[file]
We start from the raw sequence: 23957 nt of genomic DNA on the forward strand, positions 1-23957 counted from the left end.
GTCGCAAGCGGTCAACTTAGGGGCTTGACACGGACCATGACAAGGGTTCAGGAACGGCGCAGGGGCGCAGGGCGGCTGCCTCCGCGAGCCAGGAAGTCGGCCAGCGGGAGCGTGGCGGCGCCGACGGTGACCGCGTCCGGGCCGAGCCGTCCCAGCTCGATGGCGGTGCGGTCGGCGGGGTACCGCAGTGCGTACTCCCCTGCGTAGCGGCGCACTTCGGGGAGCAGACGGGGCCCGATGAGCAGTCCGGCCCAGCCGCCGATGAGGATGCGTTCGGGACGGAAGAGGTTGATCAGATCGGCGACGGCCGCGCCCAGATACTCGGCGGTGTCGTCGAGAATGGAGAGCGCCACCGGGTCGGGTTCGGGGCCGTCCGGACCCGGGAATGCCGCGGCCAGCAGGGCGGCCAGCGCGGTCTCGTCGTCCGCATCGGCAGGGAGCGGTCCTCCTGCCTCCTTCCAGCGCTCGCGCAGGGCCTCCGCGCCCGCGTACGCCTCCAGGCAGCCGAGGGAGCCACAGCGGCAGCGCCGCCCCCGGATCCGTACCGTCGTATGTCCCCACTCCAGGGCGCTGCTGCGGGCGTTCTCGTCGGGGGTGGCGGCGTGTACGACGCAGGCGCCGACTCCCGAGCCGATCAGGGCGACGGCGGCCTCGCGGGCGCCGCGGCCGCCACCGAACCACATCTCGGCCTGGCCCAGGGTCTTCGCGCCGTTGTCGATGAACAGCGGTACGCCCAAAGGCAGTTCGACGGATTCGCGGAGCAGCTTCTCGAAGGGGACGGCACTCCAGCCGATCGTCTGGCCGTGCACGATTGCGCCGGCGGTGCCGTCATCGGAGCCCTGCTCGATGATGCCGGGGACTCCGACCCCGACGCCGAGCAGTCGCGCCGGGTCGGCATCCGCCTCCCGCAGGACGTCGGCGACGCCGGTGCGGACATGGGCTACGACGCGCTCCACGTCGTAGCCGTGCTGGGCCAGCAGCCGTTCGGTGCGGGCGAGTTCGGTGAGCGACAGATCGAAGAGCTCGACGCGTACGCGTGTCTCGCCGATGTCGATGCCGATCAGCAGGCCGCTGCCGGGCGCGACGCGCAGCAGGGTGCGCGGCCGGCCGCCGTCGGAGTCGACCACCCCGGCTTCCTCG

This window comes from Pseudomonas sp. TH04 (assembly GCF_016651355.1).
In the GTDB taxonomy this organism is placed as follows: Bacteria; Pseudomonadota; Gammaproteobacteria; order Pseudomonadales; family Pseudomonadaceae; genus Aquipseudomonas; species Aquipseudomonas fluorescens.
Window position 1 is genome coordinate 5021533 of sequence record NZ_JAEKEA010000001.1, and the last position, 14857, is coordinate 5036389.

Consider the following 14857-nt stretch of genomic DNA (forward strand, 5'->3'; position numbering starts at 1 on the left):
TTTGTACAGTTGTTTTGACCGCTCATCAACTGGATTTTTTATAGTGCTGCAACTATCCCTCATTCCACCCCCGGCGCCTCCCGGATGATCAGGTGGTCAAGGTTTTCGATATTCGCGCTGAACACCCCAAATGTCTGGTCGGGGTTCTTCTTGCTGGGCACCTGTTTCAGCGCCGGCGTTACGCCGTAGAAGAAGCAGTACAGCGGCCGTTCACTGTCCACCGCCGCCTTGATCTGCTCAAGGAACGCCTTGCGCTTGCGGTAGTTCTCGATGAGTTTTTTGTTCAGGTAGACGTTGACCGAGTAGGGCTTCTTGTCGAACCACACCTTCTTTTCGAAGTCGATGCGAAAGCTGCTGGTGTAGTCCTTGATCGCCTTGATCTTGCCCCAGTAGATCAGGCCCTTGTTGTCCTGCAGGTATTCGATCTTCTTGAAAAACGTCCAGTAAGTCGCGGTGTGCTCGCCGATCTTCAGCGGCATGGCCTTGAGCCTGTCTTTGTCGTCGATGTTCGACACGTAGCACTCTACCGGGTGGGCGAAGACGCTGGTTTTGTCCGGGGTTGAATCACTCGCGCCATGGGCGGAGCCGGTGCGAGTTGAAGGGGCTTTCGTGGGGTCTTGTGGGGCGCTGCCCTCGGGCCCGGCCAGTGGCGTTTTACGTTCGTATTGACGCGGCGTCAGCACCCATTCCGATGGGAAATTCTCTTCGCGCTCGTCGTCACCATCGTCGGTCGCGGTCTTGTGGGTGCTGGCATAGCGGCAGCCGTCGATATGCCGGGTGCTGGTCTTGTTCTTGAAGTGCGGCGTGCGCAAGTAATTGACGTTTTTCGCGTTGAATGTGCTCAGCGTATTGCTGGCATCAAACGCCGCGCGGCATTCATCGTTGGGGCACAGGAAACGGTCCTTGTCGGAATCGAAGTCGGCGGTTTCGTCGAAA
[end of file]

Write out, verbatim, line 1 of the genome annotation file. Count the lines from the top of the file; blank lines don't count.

We start from the raw sequence: 23957 nt of genomic DNA on the forward strand, positions 1-23957 counted from the left end.